Theresa May announces upcoming overhaul to UK visa system - | Hudson McKenzie

Theresa May announces upcoming overhaul to UK visa system

February 17, 2015 | Latest Thinking, News

The visa system for those visiting Britain is soon to be overhauled by the Home Secretary Theresa May in an effort to increase ease of entry to the country for business people and performing artists. The reforms follow complaints from business leaders in London and elsewhere that the existing process is too cumbersome and a hindrance to efforts to expand the UK economy.

Changes to be introduced in April appear to completely scrap the current system, replacing it with just four types of visit visa. It is said that the reforms will apply to tourists and those travelling to the UK to marry. Going forward, certain categories may allow individuals to use the same visa to holiday in Britain whilst also attending business meetings – this currently requires two separate visas.

It has been suggested that under the new system the four categories will cover (i) general tourists, (ii) those waiting to undertake paid engagements such as appearing in concerts, (iii) those visiting Britain to enter into a marriage or civil partnership, and (iv) those who are passing through the country and require a transit visa.

“Fine-tuning the immigration system will help ensure we are demonstrating to the rest of the world that Britain remains open for business and that visitors are always welcome in the UK, whether they come for leisure or work,” Mrs May said. “In a global marketplace we must make sure we stay ahead of our competitors as we work to carry on attracting the business and leisure travellers who will help our economy grow further still.”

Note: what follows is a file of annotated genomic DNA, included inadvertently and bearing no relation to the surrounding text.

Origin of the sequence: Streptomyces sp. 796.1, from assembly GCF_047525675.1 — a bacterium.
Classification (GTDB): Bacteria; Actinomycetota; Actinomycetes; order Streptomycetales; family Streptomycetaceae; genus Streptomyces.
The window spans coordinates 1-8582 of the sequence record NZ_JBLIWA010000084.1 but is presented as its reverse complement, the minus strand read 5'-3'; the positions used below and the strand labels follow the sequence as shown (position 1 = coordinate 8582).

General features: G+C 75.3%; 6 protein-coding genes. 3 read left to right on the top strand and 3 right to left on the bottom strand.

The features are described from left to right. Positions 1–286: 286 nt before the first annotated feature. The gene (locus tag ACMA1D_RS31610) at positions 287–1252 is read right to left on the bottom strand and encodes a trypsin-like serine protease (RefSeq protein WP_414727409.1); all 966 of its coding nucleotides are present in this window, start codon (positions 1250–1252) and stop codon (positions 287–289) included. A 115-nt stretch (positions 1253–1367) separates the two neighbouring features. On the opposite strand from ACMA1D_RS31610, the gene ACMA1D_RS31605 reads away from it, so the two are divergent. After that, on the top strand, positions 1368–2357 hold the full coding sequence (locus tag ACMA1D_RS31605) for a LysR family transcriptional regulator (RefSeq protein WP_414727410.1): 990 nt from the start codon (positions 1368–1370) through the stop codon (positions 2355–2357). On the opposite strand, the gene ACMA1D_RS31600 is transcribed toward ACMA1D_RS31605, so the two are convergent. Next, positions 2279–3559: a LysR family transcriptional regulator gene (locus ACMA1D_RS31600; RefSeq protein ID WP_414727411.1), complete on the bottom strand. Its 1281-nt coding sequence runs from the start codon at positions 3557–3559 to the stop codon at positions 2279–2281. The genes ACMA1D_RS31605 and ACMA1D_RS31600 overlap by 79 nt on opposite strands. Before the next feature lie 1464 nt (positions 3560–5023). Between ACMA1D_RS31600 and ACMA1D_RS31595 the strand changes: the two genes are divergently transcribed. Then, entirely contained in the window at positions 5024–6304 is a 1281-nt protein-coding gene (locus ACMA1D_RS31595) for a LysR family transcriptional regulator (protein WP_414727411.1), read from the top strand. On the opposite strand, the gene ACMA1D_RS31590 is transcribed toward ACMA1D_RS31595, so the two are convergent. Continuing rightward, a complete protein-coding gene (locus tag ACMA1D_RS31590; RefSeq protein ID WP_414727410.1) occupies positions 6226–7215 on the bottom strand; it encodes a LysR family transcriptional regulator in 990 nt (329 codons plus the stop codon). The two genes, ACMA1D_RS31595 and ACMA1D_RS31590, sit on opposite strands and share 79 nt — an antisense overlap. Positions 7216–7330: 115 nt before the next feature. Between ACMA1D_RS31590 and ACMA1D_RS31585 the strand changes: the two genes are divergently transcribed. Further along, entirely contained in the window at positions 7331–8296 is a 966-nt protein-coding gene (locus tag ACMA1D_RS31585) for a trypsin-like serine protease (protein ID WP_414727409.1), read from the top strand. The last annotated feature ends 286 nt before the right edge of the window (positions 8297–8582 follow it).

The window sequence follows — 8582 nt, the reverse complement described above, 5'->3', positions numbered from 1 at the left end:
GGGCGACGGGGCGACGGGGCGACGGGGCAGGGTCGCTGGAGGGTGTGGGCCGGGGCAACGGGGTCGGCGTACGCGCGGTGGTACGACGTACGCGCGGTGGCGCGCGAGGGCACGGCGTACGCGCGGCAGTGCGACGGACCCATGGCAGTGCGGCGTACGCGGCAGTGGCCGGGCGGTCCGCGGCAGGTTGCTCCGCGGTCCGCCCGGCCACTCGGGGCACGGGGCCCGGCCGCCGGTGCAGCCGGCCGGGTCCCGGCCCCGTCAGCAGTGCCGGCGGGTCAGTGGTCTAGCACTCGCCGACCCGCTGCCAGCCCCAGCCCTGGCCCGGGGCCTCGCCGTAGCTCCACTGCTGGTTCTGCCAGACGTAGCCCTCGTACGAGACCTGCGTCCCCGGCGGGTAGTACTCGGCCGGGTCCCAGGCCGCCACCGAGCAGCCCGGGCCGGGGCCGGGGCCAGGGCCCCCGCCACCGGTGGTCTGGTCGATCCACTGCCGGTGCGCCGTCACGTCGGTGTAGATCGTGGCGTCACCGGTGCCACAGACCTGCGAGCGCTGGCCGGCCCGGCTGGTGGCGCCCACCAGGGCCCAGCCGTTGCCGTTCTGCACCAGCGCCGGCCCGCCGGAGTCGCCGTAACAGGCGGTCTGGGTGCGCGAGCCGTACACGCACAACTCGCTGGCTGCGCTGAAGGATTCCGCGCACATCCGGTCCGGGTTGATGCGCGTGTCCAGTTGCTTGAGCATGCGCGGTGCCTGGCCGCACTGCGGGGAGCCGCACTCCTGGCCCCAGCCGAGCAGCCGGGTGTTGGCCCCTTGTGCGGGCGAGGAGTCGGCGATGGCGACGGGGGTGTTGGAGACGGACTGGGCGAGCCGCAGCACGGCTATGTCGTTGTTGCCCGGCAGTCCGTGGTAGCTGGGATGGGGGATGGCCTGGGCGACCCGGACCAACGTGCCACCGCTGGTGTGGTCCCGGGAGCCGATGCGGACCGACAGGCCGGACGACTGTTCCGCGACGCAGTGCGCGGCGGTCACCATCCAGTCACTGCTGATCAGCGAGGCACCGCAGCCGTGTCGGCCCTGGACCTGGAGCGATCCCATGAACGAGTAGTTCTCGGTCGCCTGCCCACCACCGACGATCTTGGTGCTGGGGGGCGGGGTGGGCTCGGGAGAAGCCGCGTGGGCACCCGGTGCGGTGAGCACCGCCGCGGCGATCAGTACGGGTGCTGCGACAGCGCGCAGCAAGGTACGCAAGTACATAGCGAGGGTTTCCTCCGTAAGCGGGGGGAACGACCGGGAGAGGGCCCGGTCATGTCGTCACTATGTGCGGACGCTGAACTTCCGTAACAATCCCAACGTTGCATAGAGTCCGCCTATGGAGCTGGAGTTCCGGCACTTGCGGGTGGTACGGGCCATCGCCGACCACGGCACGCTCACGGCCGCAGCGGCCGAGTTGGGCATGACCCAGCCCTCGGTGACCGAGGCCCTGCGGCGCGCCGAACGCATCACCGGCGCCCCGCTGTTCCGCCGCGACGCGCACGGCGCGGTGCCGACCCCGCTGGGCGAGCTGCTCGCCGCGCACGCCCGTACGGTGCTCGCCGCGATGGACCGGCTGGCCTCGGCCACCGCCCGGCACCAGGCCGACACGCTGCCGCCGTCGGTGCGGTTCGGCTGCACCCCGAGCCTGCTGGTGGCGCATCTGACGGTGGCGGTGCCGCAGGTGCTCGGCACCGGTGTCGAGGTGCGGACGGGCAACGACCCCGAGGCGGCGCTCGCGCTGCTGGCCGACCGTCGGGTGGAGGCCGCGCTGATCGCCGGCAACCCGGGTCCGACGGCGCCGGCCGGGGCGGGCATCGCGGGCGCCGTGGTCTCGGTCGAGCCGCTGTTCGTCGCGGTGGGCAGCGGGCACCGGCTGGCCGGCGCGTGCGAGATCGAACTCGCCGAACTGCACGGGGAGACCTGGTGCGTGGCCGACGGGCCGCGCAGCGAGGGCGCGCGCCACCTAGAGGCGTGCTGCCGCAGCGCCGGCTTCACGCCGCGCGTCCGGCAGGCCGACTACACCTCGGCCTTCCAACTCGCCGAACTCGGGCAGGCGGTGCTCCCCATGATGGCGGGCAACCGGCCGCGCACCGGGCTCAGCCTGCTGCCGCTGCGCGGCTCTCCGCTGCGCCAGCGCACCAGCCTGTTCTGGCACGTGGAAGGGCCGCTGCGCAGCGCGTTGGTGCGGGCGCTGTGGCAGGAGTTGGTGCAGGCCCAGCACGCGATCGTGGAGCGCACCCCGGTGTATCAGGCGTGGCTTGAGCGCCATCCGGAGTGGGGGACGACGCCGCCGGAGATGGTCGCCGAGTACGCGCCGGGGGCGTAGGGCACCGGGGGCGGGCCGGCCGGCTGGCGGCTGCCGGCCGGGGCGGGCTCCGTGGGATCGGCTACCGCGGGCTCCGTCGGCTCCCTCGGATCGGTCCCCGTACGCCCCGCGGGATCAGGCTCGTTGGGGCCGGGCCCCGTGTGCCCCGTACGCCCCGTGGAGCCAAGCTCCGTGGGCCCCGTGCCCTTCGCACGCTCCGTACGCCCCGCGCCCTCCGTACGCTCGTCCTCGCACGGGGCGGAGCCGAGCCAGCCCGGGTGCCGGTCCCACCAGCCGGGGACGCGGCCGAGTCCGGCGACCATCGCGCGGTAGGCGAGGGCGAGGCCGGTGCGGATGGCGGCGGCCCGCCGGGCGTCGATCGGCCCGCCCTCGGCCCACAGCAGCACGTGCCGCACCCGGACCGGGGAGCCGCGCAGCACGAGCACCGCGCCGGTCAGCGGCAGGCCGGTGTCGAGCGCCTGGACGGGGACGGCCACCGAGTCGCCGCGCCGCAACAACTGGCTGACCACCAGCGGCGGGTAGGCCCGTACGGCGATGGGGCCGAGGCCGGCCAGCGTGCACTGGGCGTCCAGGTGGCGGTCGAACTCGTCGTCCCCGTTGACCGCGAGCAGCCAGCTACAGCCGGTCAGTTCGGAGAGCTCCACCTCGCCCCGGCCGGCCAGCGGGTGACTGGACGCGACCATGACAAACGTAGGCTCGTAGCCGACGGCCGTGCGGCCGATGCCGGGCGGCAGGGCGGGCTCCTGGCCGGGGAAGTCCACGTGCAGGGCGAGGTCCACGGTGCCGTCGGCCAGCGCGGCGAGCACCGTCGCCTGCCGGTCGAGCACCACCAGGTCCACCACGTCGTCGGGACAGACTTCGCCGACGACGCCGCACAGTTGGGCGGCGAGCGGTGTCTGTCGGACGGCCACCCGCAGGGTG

The Home Office said it had drawn up the reforms after consulting with more than 100 organisations, ranging from business groups and tourism bodies to representatives from the worlds of science and technology.

We would hope that all groups concerned scrutinize the exact details of how the system will work in order to ensure it will address concerns and benefit those who it is designed to serve. If correctly implemented, these plans could bring about major improvements, resulting in a more streamlined application process than we currently have.